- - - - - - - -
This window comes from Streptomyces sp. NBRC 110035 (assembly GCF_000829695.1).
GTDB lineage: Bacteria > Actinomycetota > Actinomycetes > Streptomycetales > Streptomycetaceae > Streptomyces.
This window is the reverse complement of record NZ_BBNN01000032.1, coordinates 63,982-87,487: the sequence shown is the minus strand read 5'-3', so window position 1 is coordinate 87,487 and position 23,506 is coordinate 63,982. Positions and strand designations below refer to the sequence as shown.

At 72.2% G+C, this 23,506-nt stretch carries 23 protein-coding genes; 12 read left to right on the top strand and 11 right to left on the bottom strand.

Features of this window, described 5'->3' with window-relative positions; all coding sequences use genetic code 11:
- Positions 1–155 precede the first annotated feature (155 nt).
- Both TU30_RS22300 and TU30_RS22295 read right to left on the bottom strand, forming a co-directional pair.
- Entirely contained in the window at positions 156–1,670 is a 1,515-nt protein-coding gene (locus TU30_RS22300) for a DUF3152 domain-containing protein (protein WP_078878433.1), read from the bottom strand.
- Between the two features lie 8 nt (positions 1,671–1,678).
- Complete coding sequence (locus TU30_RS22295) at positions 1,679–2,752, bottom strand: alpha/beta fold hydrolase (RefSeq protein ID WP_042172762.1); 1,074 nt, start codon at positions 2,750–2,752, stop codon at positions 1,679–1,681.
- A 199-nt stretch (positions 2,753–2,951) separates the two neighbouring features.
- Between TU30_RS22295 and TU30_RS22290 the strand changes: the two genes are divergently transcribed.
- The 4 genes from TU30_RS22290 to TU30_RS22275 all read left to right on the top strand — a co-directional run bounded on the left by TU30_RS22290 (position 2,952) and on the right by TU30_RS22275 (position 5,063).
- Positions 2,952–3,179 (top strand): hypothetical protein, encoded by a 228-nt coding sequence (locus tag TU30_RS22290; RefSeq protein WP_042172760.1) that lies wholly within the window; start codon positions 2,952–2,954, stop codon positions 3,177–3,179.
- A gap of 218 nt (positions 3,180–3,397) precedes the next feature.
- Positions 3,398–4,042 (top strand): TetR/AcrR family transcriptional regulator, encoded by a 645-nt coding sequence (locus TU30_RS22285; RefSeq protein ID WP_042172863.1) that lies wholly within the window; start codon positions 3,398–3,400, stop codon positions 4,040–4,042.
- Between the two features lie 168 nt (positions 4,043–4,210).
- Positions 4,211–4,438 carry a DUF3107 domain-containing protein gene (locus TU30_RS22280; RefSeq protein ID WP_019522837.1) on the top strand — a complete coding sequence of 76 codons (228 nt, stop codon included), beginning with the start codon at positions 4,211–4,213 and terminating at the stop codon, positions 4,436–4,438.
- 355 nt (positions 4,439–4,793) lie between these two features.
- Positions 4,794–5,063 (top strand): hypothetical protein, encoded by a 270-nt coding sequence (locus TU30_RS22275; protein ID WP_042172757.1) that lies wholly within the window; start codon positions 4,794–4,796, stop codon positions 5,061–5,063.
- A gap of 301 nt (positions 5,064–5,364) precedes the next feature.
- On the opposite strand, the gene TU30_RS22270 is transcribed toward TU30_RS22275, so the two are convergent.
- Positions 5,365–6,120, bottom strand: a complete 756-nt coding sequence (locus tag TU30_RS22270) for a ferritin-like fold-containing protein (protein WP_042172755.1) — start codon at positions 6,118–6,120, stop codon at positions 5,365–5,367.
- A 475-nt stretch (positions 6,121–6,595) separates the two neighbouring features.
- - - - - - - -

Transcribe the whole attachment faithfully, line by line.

This window comes from Streptomyces sp. NBRC 110035 (assembly GCF_000829695.1).
GTDB lineage: Bacteria > Actinomycetota > Actinomycetes > Streptomycetales > Streptomycetaceae > Streptomyces.
This window is the reverse complement of record NZ_BBNN01000032.1, coordinates 63,982-87,487: the sequence shown is the minus strand read 5'-3', so window position 1 is coordinate 87,487 and position 23,506 is coordinate 63,982. Positions and strand designations below refer to the sequence as shown.

At 72.2% G+C, this 23,506-nt stretch carries 23 protein-coding genes; 12 read left to right on the top strand and 11 right to left on the bottom strand.

Features of this window, described 5'->3' with window-relative positions; all coding sequences use genetic code 11:
- Positions 1–155 precede the first annotated feature (155 nt).
- Both TU30_RS22300 and TU30_RS22295 read right to left on the bottom strand, forming a co-directional pair.
- Entirely contained in the window at positions 156–1,670 is a 1,515-nt protein-coding gene (locus TU30_RS22300) for a DUF3152 domain-containing protein (protein WP_078878433.1), read from the bottom strand.
- Between the two features lie 8 nt (positions 1,671–1,678).
- Complete coding sequence (locus TU30_RS22295) at positions 1,679–2,752, bottom strand: alpha/beta fold hydrolase (RefSeq protein ID WP_042172762.1); 1,074 nt, start codon at positions 2,750–2,752, stop codon at positions 1,679–1,681.
- A 199-nt stretch (positions 2,753–2,951) separates the two neighbouring features.
- Between TU30_RS22295 and TU30_RS22290 the strand changes: the two genes are divergently transcribed.
- The 4 genes from TU30_RS22290 to TU30_RS22275 all read left to right on the top strand — a co-directional run bounded on the left by TU30_RS22290 (position 2,952) and on the right by TU30_RS22275 (position 5,063).
- Positions 2,952–3,179 (top strand): hypothetical protein, encoded by a 228-nt coding sequence (locus tag TU30_RS22290; RefSeq protein WP_042172760.1) that lies wholly within the window; start codon positions 2,952–2,954, stop codon positions 3,177–3,179.
- A gap of 218 nt (positions 3,180–3,397) precedes the next feature.
- Positions 3,398–4,042 (top strand): TetR/AcrR family transcriptional regulator, encoded by a 645-nt coding sequence (locus TU30_RS22285; RefSeq protein ID WP_042172863.1) that lies wholly within the window; start codon positions 3,398–3,400, stop codon positions 4,040–4,042.
- Between the two features lie 168 nt (positions 4,043–4,210).
- Positions 4,211–4,438 carry a DUF3107 domain-containing protein gene (locus TU30_RS22280; RefSeq protein ID WP_019522837.1) on the top strand — a complete coding sequence of 76 codons (228 nt, stop codon included), beginning with the start codon at positions 4,211–4,213 and terminating at the stop codon, positions 4,436–4,438.
- 355 nt (positions 4,439–4,793) lie between these two features.
- Positions 4,794–5,063 (top strand): hypothetical protein, encoded by a 270-nt coding sequence (locus TU30_RS22275; protein ID WP_042172757.1) that lies wholly within the window; start codon positions 4,794–4,796, stop codon positions 5,061–5,063.
- A gap of 301 nt (positions 5,064–5,364) precedes the next feature.
- On the opposite strand, the gene TU30_RS22270 is transcribed toward TU30_RS22275, so the two are convergent.
- Positions 5,365–6,120, bottom strand: a complete 756-nt coding sequence (locus tag TU30_RS22270) for a ferritin-like fold-containing protein (protein WP_042172755.1) — start codon at positions 6,118–6,120, stop codon at positions 5,365–5,367.
- A 475-nt stretch (positions 6,121–6,595) separates the two neighbouring features.